Related: Democratic backfire
The West — America in particular — should abandon the democracy push and start popularizing the ideals on which democracies are built. At the moment nobody talks about these because not even some western intellectuals are ready to embrace them when named directly — Capitalism, and more broadly, Individualism.
If the West cannot convince itself that Individualism is the correct moral choice, then it certainly won’t have any luck doing so with non-western countries. The West continues to talk about “liberal democracy” which is just the method and not the ideology (see: Democratic backfire).
The West is losing the battle because nobody is defending its core values. On the other side, rationalizations for collectivism (e.g. socialism, communism) are common and its defenders are many. It’s no surprise that given a vague choice and a specific choice, non-western societies tend to go with the specific one.
Dismantle “cultural relativism”
The West needs to answer axiomatically, why individualism is proper and why collectivism is improper. In other words, why it is fundamentally wrong to subjugate an individual to any will other than his own. Answer this and you establish the UNVERSALITY OF INDIVIDUALISM — something that countries like China dispute, claiming “cultural relativism”.
The claim is that individualism is a product of western culture and that the “ways” of other cultures can be different. This is the argument that needs to be broken. Murder is a “way” that is wrong everywhere — no sensible society will say “in our culture murder is alright — everything is relative.” The same should be shown to apply to individual freedom.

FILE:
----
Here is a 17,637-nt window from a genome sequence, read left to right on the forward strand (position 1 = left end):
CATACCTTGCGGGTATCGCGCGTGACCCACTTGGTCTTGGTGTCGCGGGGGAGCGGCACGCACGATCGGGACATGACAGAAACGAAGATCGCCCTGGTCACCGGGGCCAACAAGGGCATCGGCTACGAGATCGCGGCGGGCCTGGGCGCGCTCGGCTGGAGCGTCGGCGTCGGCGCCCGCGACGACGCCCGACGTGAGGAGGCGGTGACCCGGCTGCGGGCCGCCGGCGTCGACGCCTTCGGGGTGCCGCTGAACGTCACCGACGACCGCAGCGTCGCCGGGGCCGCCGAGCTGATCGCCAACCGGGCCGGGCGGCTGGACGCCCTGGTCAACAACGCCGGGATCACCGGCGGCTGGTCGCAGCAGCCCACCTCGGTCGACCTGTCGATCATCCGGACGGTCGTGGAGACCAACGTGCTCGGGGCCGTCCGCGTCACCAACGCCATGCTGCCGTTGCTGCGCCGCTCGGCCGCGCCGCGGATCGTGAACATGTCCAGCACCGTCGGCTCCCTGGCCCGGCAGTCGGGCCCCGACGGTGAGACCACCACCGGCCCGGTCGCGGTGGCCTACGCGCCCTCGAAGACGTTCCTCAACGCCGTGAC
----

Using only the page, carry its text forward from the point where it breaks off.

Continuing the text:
Educate, and let the wheels turn
Educate non-western peoples about individualism and they’ll automatically choose capitalism as their ideology and automatically demand democracy as their methodology — all on their own. That’s much better than having to shove it down their throats by threatening their governments with embargos or enticing them with aid. Talk directly to the people, not to the politicians.
Democracy becomes mob rule when it is not rooted in an underlying moral political philosophy (which is usually set out in a country’s constitution). In other words, without a constitution committed to individualism, democracy is worse than nothing.
Democracy backfires in societies that don’t uphold individualism. The most recent example was in Palestine — the West wanted more democracy in Palestine. The Palestinians turned around and elected Hamas. When you look at the oxymoron of a democratically elected dictatorship, you have to ask whether democracy is indeed what we think it is. What is democracy in a country where the majority votes away the rights of the minority?
Democracy is not a political ideology — it is just a political modus operandi. To the question “How should we decided this?” democracy answers “By majority vote”. To the question “What is right and what is wrong?” democracy has no answer.